It seems like I have had some kind of crazy tie, connection, or mutual friend with almost everyone I have met so far.  A lot of Filipinos out here so they all are very curious and more receptive to my companion and I when we are out tracting.  In fact, we have three potential investigators that even opened the door or gave us the time of day because of me being Filipina.  One lady named Susan was just about to shut the door to my companion, Sis Mills, but then right before she did she looked at me and asked me where I was from.  We got to talking to her more and she said she had a neice who was Mormon and that she would consider going on a church tour.  Out here we knock doors between 5-7pm and the goal or objective is not to get invited in to begin teaching but rather to invite them to take a tour of the church building in which shorter versions are given while walking through the buildings.  I can't remember if I mentioned this already but it is unique to this mission and has proven to be pretty successful.  We were taught in the MTC that if you have spiritual experiences with your investigators they will progress and commit to baptism that much easier and faster.  We met two other Filipino potentials that happen to live right across the street from eachother and are from the same part of the Philippines.  I think the name of the city is Iilolo.  I could have just slaughtered the name and the spelling.  Anyway, one guy is 30 and in the navy and his sister is actually a member and attends the Kingston ward with her family.  The other potential is named Freddy and he and I think one his kids and his grandkids all live together.  When we were tracting he was working in the yard.  So we told him we would come back in a couple days to check up on him and offered to help with the yardwork.  He was floored when we actually did come back a few days later and could not believe we were actually serious about coming to help him pull weeds or rake in the yard.  He literally was dumbfounded.  When he found some words to say, he simply just said, "You two are so sweet.  Thank you for your kindness.  But I cannot make you do that."  We told him that he would not be making us do anything and that we are offering to be of service to him.  He said he would call us whenever he needed help.  I really hope that he does.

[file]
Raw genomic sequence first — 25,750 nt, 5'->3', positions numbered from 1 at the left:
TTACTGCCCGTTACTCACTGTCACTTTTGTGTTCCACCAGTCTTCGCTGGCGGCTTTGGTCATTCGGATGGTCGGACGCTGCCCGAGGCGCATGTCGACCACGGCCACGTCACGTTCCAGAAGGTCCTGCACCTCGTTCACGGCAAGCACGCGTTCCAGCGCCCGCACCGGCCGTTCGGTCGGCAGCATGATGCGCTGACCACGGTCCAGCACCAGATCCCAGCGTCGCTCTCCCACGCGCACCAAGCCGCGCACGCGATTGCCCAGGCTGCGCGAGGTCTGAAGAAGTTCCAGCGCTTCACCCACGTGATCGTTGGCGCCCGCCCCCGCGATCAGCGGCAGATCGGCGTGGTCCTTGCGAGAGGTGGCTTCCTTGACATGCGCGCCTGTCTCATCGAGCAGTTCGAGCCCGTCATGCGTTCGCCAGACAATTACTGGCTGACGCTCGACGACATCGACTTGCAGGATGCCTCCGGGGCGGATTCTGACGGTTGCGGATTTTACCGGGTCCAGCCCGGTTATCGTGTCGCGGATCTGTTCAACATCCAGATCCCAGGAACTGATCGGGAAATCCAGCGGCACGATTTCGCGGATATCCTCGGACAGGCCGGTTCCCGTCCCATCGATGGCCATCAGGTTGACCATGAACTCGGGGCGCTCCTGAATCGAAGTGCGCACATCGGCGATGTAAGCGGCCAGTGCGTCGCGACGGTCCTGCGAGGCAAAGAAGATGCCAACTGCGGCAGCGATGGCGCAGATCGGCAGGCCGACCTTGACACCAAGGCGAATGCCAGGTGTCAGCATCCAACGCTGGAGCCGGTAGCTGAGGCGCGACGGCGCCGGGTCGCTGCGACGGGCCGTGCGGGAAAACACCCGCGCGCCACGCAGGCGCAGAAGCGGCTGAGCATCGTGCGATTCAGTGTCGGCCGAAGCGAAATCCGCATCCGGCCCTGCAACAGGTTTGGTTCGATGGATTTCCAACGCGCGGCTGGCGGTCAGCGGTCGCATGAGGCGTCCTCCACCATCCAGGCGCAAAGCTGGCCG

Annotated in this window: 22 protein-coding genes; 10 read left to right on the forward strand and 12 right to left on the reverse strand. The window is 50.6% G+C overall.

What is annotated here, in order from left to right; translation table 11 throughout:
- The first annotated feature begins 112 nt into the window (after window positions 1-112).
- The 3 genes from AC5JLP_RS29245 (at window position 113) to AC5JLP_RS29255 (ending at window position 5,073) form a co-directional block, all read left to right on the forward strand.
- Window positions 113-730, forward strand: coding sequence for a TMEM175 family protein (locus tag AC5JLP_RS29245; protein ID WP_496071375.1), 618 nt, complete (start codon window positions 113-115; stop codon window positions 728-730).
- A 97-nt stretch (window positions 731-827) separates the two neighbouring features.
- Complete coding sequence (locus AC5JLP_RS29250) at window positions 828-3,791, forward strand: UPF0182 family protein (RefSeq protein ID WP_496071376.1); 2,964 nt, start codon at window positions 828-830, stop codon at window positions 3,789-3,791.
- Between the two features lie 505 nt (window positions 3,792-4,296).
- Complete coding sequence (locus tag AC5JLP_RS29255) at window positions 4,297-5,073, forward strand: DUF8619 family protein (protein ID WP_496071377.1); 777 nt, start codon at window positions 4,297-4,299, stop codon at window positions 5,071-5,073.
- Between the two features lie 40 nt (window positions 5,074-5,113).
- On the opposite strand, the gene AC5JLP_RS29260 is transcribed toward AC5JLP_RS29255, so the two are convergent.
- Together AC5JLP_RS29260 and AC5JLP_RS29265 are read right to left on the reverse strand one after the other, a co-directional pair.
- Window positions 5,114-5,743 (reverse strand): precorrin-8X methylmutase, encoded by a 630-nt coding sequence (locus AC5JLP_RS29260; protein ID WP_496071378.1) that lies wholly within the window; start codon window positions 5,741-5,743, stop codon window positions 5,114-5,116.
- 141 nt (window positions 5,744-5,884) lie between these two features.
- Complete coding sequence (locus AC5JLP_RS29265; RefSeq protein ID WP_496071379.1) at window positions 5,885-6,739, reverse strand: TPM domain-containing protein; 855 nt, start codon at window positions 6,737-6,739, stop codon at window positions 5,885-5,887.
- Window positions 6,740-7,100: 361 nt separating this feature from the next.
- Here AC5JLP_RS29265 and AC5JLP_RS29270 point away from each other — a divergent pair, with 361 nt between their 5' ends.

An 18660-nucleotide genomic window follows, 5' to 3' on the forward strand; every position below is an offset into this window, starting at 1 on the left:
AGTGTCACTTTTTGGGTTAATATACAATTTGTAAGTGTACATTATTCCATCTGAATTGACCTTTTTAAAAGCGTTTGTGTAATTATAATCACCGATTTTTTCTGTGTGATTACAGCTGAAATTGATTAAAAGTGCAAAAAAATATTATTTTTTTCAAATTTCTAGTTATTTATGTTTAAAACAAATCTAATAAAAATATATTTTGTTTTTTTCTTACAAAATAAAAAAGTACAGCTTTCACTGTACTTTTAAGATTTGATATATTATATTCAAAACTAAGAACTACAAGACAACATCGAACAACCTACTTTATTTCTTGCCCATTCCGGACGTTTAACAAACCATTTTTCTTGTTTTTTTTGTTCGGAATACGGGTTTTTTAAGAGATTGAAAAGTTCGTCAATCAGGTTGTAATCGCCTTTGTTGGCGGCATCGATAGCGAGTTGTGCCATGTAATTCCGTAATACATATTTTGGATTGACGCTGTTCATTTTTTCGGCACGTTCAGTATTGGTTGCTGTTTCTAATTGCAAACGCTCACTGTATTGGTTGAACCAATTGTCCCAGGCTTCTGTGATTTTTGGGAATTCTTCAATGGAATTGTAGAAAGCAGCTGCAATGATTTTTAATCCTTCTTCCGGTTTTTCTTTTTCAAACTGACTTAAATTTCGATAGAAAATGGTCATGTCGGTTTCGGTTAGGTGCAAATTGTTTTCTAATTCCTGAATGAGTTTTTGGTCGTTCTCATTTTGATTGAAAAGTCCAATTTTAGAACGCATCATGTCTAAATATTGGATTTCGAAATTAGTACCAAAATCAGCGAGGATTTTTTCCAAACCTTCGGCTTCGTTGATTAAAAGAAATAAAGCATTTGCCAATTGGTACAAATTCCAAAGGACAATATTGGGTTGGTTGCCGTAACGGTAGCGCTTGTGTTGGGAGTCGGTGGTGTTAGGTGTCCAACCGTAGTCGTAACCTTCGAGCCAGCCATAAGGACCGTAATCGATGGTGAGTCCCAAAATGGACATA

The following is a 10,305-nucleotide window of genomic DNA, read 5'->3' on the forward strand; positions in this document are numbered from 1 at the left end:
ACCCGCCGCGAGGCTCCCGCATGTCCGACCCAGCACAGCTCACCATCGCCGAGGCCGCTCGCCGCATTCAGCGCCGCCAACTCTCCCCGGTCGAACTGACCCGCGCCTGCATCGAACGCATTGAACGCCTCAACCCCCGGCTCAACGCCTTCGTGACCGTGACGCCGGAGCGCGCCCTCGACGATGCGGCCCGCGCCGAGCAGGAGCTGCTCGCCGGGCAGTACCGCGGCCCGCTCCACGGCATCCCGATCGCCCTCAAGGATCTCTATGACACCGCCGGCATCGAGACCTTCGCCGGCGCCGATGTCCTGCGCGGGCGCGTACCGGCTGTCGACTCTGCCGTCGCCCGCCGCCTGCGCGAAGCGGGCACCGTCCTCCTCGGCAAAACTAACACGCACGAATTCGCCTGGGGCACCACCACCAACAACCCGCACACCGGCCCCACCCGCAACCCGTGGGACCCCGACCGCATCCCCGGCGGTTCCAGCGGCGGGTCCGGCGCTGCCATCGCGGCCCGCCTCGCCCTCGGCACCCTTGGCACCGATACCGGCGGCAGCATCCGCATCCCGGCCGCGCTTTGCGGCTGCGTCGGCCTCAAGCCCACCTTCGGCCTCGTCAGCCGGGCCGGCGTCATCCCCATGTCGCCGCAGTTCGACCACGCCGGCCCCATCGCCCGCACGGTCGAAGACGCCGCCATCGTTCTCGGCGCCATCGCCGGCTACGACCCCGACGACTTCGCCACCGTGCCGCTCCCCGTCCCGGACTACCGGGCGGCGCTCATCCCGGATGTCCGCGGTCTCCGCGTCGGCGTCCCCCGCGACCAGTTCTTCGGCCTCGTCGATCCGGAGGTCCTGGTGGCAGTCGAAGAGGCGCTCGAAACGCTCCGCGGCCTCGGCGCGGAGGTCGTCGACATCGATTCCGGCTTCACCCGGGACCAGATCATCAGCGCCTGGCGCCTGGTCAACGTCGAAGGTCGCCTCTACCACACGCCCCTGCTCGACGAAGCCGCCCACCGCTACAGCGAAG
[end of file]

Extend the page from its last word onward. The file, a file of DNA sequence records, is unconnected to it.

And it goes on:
Mom, I met someone that paddles!! We were going to visit a Less active member of the ward, Brother Elkington.  On paper he sounds like a middle-aged white guy with the first name of Steve or something like that.  At least that is what I imagined his name to be or what he looked like.  But I was suprised to find that he is from New Zealand and grew up in Laie, HI.  He made mention of paddling and he was even wearing a paddling shirt.  I told him that you paddle and he thought that was so cool!   He is in a club that mostly competes with teams from WA and Oregon.  He has never made it down to California for a race but he told me that his dream is to race in Hawaii.  I told him that was yours too.  He coaches a few teams in the club including a junior team.  He said all his kids paddle.  He even is a steersman.  He showed me his paddles, all wood from HI.  Super neat guy.  His wife is a nonmember and went to BYU Hawaii.  She went there on a volleyball scholarship, but the entire time she was there her family anti-ed her against the church.  She is a tall samoan lady that apparently does NOT care for missionaries.  I have yet to meet her but hopefully she will soften her heart in time.  Sister Mills thinks that I am the perfect missionary to reach out to that family, because I know what it is like to have a part member family household and we have other little interests and things in common.